U.S. Fish and Wildlife Service Protects Northern Long-eared Bat as Threatened Under Endangered Species Act
For Also Issues Interim Special Rule that Tailors Protections to Eliminate Unnecessary Restrictions and ProvideRegulatory Flexibility for Landowners
For Immediate Release
April 1, 2015
The U.S. Fish and Wildlife Service announced today it is protecting the northern long-eared bat as a threatened species under the Endangered Species Act (ESA), primarily due to the threat posed by white-nose syndrome, a fungal disease that has devastated many bat populations.
At the same time, the Service issued an interim special rule that eliminates unnecessary regulatory requirements for landowners, land managers, government agencies and others in the range of the northern long-eared bat. The public is invited to comment on this interim rule as the Service considers whether modifications or exemptions for additional categories of activities should be included in a final 4(d) rule that will be finalized by the end of the calendar year. The Service is accepting public comments on the proposed rule until July 1, 2015 and may make revisions based on additional information it receives.
“Bats are a critical component of our nation’s ecology and economy, maintaining a fragile insect predator-prey balance; we lose them at our peril,” said Service Director Dan Ashe. “Without bats, insect populations can rise dramatically, with the potential for devastating losses for our crop farmers and foresters. The alternative to bats is greater pesticide use, which brings with it another set of ecological concerns.”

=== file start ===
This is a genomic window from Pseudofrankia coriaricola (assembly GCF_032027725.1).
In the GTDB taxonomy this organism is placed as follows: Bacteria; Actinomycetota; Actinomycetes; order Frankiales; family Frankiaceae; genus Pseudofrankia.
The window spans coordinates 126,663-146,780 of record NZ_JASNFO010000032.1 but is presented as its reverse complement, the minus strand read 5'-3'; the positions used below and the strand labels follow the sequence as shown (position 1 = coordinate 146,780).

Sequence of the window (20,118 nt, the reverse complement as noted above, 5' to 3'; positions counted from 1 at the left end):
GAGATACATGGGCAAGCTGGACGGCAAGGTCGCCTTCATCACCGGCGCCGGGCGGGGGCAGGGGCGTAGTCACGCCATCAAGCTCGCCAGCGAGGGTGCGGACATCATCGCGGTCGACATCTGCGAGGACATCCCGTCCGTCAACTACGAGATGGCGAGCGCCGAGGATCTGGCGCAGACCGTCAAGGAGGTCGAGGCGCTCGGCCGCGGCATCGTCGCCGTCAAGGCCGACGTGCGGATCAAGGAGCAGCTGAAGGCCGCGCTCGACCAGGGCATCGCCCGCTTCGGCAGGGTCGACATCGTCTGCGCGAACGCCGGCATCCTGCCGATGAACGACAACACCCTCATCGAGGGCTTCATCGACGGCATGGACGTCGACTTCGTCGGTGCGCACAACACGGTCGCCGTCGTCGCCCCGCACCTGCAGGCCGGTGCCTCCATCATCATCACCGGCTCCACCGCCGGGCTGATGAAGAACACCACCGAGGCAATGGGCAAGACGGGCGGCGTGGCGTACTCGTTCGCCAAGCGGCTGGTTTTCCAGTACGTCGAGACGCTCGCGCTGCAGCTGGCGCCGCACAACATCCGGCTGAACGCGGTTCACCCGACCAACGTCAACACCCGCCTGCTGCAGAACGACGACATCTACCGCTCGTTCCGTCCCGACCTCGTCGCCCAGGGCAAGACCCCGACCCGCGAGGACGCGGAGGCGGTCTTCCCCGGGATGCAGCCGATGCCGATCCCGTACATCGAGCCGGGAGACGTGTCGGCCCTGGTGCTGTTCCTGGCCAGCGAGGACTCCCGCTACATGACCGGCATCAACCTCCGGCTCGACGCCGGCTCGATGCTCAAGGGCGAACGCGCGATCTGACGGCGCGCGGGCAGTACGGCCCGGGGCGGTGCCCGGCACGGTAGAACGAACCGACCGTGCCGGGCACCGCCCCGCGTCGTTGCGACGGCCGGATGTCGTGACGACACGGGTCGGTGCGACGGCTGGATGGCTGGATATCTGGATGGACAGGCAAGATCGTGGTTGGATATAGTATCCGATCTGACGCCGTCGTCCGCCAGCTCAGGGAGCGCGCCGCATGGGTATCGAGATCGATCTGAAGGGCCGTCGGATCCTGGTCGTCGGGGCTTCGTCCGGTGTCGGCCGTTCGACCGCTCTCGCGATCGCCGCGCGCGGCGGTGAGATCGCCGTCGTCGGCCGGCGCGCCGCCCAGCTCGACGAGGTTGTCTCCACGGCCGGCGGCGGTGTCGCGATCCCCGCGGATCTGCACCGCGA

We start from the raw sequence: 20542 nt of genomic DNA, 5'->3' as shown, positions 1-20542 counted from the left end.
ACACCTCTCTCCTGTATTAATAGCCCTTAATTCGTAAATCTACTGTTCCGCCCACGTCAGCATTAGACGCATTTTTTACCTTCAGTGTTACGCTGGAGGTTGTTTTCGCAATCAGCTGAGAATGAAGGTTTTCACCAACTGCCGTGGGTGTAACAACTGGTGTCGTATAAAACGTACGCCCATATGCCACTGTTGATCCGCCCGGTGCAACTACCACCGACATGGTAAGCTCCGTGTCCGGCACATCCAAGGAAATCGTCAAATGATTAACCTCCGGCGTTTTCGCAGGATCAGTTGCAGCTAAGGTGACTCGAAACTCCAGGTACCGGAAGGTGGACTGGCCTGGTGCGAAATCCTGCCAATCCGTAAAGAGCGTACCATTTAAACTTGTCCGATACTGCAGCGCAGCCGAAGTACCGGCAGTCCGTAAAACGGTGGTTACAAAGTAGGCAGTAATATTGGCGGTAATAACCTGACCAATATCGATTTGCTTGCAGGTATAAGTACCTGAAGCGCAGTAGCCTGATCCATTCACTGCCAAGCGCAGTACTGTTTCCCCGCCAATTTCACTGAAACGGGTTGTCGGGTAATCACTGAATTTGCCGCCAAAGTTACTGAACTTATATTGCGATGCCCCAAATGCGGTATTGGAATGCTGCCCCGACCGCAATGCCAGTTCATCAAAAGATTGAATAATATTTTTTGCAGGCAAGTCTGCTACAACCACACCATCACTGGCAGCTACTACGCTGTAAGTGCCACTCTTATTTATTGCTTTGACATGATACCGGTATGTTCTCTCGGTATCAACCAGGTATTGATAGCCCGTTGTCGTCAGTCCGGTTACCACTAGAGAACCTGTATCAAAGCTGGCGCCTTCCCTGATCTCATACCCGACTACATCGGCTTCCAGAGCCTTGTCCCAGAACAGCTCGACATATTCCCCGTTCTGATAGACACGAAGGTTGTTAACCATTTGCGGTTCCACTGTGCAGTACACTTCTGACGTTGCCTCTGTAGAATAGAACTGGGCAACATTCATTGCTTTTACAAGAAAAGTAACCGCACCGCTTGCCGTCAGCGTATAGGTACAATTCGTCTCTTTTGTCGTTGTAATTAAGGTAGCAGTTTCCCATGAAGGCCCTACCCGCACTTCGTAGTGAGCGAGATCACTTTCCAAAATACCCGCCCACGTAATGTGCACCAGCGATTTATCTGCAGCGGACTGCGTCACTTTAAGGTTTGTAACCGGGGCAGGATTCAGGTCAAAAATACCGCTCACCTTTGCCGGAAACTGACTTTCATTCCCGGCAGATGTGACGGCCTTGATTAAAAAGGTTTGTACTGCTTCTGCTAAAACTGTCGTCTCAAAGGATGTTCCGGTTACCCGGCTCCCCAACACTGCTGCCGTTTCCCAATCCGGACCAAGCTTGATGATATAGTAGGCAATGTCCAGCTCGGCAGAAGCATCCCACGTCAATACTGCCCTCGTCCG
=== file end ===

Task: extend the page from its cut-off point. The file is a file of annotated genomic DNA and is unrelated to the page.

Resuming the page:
In the United States, the northern long-eared bat is found from Maine to North Carolina on the Atlantic Coast, westward to eastern Oklahoma and north through the Dakotas, reaching into eastern Montana and Wyoming. Throughout the bat’s range, states and local stakeholders have been some of the leading partners in both conserving the long-eared bat and addressing the challenge presented by white-nose syndrome.
“Michigan and other states collaboratively worked to provide critical information as the U.S. Fish and Wildlife Service evaluated the status of the northern long-eared bat,” said Keith Creagh, Director of the Michigan Department of Natural Resources. “The decision to list the bat as threatened with an interim 4(d) rule represents a biologically sound determination that will address the conservation needs of these bats while providing flexibility for those who live and work within the bats’ range. Looking ahead, we expect to continue working closely with the Service as we focus on finding the right solutions to this conservation challenge.”
The Service proposed the northern long-eared bat as “endangered” in October 2013 following severe population declines that have seen the species disappear from some traditional hibernation sites. However, during its review, the Service determined the northern long-eared bat meets the definition of “threatened.” Under the Act, an endangered species is currently in danger of becoming extinct, while a threatened species is likely to become endangered in the foreseeable future.
“In making this decision, we reviewed the best available scientific information on the northern long-eared bat, including information gathered from more than 100,000 public comments,” said the Service’s Midwest Regional Director Tom Melius. “We are listing this species because a disease – white-nose syndrome – is spreading and decimating its populations. We designed the 4(d) rule to provide appropriate protection within the area where the disease occurs for the remaining individuals during their most sensitive life stages, but to otherwise eliminate unnecessary regulation.”
The listing becomes effective on May 4, 2015, 30 days after publication of the final listing determination in the Federal Register.